Tom Hanks has graced our screens for as long as I can remember. Comedy is his forte, and as we’ve seen him age gracefully, his dramatic flair has surfaced, usually playing the hero of a story. In Marc Forster’s A Man Called Otto, he plays the anti-hero with a heart.
Based on Fredrik Backman’s novel and Hannes Holm’s 2015 film, A Man Called Ove, screenwriter David Magee, and director Forster rename the character and pepper the goings-on with flashbacks that fill in the character’s history for this reimagining of a curmudgeon. Hanks plays Otto Anderson, a widower with a chip on his shoulder. Otto is rough around the edges, gruff to others, constantly calling them “idiots” if they don’t meet his stringent standards. David Magee plays Otto’s story without letting on what has Otto in such a tizzy right at the movie’s beginning. Forster and Magee give the audience time to ingest Otto.
As with Ove, Otto introduces two characters who will eventually ingrain themselves into Otto’s life: Marisol, lovingly played by Mariana Treviño, and her hapless but well-meaning husband, Tommy (Manuel Garcia-Rulfo), and their kids.
If you’ve seen A Man Called Ove, you know how A Man Called Otto will go. There are marked differences between the two films; Forster and Hanks found a way to evoke an emotional response out of the Americanized version of the story through the way Hanks and Treviño play off each other in their respective roles. It will surely bring tears to your eyes as Forster keeps the emotional beats from Backman’s novel intact, and Otto slowly lets his guard down.
Magee focuses his energies in the script on how generations go about their lives – Otto’s generation is self-sufficient, understanding math, how to back up a car, and how to drive. The next generation has learned to borrow, to observe, yet they care in their own way. Other beats focus on these generational differences, one involving Mack Bayda’s Malcolm, which I hope you’ll discover in a film that made my Honorable Mentions of 2022.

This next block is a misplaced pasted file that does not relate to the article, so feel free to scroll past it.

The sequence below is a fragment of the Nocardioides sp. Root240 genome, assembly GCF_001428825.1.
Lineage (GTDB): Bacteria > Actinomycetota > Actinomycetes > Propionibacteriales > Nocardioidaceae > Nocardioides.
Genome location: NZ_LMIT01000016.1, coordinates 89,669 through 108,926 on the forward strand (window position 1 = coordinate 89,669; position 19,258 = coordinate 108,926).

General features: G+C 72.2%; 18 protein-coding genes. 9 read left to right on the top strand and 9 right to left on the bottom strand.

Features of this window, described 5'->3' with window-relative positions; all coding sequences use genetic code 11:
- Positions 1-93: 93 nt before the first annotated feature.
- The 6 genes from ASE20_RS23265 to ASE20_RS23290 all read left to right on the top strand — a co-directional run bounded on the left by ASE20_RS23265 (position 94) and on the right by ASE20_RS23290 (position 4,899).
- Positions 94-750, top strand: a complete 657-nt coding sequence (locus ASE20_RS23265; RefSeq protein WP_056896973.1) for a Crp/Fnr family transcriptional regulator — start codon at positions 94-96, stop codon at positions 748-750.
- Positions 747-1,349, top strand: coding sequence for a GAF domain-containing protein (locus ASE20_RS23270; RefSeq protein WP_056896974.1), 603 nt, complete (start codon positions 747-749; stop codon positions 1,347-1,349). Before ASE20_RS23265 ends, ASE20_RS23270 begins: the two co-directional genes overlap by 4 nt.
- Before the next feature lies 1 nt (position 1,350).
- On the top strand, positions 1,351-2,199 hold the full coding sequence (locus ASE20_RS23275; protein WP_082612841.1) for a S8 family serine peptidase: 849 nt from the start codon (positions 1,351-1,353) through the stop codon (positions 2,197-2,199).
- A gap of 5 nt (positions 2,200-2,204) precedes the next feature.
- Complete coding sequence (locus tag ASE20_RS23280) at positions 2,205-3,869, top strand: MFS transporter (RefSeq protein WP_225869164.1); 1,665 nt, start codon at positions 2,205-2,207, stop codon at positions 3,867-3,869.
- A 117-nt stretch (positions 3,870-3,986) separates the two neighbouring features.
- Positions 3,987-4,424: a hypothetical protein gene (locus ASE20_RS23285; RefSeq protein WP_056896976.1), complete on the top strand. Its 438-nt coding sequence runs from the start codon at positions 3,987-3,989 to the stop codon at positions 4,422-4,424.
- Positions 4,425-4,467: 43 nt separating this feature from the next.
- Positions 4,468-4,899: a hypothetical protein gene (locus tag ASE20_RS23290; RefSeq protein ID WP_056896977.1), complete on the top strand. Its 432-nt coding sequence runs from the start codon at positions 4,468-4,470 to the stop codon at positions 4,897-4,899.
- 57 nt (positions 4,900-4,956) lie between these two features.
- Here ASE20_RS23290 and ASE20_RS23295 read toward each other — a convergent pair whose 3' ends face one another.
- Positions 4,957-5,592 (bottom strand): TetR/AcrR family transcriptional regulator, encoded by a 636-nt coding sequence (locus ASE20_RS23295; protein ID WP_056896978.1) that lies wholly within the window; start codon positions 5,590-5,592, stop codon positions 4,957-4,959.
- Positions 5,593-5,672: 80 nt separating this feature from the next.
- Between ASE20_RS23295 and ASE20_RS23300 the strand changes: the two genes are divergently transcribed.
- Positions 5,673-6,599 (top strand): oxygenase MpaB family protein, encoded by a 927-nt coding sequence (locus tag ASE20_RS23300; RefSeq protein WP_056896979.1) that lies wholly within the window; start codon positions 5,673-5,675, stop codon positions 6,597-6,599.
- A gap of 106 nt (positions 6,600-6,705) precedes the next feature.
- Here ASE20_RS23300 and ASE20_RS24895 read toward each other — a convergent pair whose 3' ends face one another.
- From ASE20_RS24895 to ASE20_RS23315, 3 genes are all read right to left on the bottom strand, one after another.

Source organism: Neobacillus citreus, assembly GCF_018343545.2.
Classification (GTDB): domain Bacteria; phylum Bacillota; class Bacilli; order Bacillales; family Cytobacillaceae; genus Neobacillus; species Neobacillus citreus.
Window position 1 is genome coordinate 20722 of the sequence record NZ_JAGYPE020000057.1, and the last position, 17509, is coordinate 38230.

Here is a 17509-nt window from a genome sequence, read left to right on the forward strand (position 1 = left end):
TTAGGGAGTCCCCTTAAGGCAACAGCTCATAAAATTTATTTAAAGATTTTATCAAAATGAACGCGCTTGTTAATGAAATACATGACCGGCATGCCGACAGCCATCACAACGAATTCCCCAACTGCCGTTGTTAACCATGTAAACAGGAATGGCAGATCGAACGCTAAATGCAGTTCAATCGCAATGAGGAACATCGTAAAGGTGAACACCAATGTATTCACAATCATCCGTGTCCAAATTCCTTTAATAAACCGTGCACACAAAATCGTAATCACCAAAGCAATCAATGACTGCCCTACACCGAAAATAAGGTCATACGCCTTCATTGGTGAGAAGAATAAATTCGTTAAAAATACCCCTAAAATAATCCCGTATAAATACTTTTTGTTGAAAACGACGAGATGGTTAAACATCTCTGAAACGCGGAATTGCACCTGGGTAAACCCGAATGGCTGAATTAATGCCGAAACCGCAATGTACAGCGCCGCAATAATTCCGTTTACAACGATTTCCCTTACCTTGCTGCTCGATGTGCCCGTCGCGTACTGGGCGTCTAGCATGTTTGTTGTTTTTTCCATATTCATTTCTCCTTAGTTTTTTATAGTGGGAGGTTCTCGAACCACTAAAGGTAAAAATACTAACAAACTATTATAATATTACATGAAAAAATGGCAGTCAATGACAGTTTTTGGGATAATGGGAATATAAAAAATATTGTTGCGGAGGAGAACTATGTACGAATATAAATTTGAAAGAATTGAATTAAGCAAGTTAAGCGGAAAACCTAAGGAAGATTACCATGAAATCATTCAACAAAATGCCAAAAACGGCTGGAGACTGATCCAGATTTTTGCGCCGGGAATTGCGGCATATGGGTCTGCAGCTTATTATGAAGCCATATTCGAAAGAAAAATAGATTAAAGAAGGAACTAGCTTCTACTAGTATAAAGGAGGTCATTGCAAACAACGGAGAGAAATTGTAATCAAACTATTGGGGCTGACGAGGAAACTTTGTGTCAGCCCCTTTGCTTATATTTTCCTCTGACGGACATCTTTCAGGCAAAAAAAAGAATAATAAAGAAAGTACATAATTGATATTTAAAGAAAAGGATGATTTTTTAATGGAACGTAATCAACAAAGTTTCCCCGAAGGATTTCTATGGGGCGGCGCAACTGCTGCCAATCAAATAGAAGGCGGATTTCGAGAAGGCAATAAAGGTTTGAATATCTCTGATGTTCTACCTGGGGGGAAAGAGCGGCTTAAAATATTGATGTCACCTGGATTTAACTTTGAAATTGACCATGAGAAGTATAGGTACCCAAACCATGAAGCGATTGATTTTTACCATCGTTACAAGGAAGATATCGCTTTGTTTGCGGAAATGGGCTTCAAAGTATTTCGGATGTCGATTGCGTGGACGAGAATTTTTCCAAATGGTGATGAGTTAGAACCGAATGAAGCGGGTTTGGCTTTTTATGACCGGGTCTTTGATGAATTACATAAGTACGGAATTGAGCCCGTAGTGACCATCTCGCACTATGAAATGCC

Why did it make my Honorable Mentions list? The moments where Otto realizes that he still has life left in him, he still has things to do, and a cat to care for are where A Man Called Otto shines and where Hanks continues to surprise us, just as Otto surprises us, so check your cynicism at the box office window.
The real key to A Man Called Otto’s success lies in the flashbacks to Otto’s history, why he becomes the curmudgeon he is, and why he must ultimately relent in his ways. In these flashbacks, Hanks’ son, Truman, plays a younger version of Otto as we meet Otto’s future love and the tragedy that befell them.
Even with these beats, the cynic in me appreciated A Man Called Ove more than A Man Called Otto. That happens when there’s a gallant effort to remake a film. However, in both movies, each has a different lesson, and the way they go about their sensibilities separates them. Both films are saccharine delights.
If you haven’t seen Holm’s film, then A Man Called Otto is a genuine surprise, and Hanks and company will have done their work. If you have seen the original movie and are not a cynic, there is much to appreciate in Forster’s take. Finally, if you’re a cinematic curmudgeon like Otto or Ove, well then all I can say is . . . “Idiot!”
126 mins, PG-13, Columbia Pictures